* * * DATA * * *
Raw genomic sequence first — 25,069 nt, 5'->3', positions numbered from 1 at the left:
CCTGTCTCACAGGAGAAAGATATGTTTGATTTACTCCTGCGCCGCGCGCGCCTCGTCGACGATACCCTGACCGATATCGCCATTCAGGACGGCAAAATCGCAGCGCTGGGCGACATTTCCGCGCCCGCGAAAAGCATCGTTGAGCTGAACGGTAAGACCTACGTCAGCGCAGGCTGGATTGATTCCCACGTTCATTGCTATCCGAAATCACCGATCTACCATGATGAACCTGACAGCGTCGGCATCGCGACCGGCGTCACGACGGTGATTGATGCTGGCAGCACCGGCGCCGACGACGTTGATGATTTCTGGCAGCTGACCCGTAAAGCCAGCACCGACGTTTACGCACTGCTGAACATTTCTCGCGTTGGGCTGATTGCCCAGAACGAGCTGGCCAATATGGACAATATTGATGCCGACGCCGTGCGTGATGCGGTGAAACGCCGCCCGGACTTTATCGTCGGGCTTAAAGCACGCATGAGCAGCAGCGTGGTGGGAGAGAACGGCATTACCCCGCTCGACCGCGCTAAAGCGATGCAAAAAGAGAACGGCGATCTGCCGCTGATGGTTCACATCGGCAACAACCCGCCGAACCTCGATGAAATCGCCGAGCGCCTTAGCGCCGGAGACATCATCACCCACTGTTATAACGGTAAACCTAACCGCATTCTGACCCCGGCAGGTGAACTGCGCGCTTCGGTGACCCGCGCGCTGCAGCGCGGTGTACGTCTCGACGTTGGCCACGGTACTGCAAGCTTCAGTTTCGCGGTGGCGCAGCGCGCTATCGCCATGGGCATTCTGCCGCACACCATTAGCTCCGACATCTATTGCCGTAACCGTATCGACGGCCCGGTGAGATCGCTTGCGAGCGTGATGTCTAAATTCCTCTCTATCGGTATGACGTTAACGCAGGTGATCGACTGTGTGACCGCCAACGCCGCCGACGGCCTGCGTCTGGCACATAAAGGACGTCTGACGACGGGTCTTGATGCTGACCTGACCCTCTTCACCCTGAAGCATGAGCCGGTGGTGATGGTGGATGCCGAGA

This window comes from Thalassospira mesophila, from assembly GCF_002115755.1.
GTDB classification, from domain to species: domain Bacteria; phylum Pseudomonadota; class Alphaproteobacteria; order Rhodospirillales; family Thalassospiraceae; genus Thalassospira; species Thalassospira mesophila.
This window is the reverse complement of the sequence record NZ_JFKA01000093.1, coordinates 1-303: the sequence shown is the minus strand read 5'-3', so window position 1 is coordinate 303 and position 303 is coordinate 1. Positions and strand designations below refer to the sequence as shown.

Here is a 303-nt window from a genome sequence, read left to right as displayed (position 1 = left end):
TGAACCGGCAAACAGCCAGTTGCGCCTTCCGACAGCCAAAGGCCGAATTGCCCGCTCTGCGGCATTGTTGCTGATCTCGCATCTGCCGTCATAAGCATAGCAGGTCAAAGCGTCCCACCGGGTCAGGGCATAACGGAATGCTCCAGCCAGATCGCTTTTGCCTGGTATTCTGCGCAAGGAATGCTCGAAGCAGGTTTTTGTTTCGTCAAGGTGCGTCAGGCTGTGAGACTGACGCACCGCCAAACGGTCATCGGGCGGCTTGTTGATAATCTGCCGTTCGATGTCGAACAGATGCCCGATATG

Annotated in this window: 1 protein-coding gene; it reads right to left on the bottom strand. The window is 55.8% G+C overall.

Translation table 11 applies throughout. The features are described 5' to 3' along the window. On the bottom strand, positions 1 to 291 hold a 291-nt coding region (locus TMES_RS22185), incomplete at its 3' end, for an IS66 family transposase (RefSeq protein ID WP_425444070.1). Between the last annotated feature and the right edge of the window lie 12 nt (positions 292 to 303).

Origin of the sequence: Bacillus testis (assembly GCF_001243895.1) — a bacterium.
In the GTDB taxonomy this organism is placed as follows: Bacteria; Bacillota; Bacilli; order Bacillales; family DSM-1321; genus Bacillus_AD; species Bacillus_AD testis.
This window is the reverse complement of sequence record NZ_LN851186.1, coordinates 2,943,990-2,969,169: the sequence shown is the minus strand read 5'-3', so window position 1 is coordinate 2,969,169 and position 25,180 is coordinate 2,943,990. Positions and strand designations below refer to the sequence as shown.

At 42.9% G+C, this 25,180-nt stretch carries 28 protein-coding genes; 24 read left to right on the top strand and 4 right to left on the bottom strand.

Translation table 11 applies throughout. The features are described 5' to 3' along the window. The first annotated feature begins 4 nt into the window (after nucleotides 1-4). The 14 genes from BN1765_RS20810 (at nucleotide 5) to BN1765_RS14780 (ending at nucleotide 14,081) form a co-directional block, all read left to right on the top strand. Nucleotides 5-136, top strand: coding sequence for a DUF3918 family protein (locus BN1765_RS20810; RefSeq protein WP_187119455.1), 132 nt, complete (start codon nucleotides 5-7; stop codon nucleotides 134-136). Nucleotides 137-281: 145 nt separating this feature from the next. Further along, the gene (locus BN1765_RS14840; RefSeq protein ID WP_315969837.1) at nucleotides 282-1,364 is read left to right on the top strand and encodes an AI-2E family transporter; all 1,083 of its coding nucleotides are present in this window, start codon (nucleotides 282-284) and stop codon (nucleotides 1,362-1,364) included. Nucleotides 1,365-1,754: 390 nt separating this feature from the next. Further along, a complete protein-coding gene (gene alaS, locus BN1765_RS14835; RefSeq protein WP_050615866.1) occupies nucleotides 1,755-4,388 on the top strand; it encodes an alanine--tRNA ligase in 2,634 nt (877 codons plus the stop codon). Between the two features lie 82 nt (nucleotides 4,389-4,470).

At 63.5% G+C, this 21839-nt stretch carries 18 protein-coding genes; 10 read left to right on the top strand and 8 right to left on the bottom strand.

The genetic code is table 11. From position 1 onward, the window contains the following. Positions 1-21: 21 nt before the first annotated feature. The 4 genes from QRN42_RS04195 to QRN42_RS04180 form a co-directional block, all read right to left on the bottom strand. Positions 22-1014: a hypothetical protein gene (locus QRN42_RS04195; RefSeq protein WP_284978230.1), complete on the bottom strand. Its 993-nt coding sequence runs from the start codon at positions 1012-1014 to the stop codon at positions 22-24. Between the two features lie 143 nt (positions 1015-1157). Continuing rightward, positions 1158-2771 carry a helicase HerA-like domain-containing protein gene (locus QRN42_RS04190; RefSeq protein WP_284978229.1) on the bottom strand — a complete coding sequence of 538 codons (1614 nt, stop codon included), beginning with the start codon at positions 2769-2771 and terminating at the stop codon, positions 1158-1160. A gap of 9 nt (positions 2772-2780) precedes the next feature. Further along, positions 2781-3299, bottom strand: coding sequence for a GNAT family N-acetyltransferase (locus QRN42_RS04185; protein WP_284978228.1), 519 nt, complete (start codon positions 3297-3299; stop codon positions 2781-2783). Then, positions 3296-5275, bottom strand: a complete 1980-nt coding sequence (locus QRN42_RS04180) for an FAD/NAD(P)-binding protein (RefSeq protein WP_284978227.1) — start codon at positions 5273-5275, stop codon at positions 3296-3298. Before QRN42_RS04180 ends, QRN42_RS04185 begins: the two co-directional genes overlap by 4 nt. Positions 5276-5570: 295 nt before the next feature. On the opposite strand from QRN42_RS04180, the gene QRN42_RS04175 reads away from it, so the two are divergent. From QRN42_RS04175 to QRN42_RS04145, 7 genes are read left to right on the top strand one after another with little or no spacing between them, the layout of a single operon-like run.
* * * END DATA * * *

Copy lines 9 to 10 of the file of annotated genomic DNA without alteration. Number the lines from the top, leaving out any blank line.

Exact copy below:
Translation table 11 applies throughout. The features are described 5' to 3' along the window. On the bottom strand, positions 1 to 291 hold a 291-nt coding region (locus TMES_RS22185), incomplete at its 3' end, for an IS66 family transposase (RefSeq protein ID WP_425444070.1). Between the last annotated feature and the right edge of the window lie 12 nt (positions 292 to 303).

Origin of the sequence: Bacillus testis (assembly GCF_001243895.1) — a bacterium.